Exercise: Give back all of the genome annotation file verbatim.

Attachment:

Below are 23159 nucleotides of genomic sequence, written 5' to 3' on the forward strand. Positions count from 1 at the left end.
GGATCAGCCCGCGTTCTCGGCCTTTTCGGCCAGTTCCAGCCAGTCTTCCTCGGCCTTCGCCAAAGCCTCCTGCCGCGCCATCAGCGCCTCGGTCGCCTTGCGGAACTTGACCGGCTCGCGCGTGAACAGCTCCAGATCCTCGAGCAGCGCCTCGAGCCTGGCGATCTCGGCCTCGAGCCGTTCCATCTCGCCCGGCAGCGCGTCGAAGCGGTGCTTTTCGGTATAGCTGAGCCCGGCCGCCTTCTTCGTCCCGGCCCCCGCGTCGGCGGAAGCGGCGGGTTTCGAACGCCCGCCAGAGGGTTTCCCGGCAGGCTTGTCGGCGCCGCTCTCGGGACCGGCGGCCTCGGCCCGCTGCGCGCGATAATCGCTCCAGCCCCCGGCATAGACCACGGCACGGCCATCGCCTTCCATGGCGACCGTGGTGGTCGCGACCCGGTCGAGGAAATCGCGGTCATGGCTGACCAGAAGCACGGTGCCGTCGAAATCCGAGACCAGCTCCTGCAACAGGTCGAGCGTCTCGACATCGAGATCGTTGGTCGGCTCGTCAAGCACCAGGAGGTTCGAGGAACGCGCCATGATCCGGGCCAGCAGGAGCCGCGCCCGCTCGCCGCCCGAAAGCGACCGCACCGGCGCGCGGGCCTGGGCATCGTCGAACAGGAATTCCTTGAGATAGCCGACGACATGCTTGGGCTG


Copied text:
Below are 23159 nucleotides of genomic sequence, written 5' to 3' on the forward strand. Positions count from 1 at the left end.
GGATCAGCCCGCGTTCTCGGCCTTTTCGGCCAGTTCCAGCCAGTCTTCCTCGGCCTTCGCCAAAGCCTCCTGCCGCGCCATCAGCGCCTCGGTCGCCTTGCGGAACTTGACCGGCTCGCGCGTGAACAGCTCCAGATCCTCGAGCAGCGCCTCGAGCCTGGCGATCTCGGCCTCGAGCCGTTCCATCTCGCCCGGCAGCGCGTCGAAGCGGTGCTTTTCGGTATAGCTGAGCCCGGCCGCCTTCTTCGTCCCGGCCCCCGCGTCGGCGGAAGCGGCGGGTTTCGAACGCCCGCCAGAGGGTTTCCCGGCAGGCTTGTCGGCGCCGCTCTCGGGACCGGCGGCCTCGGCCCGCTGCGCGCGATAATCGCTCCAGCCCCCGGCATAGACCACGGCACGGCCATCGCCTTCCATGGCGACCGTGGTGGTCGCGACCCGGTCGAGGAAATCGCGGTCATGGCTGACCAGAAGCACGGTGCCGTCGAAATCCGAGACCAGCTCCTGCAACAGGTCGAGCGTCTCGACATCGAGATCGTTGGTCGGCTCGTCAAGCACCAGGAGGTTCGAGGAACGCGCCATGATCCGGGCCAGCAGGAGCCGCGCCCGCTCGCCGCCCGAAAGCGACCGCACCGGCGCGCGGGCCTGGGCATCGTCGAACAGGAATTCCTTGAGATAGCCGACGACATGCTTGGGCTG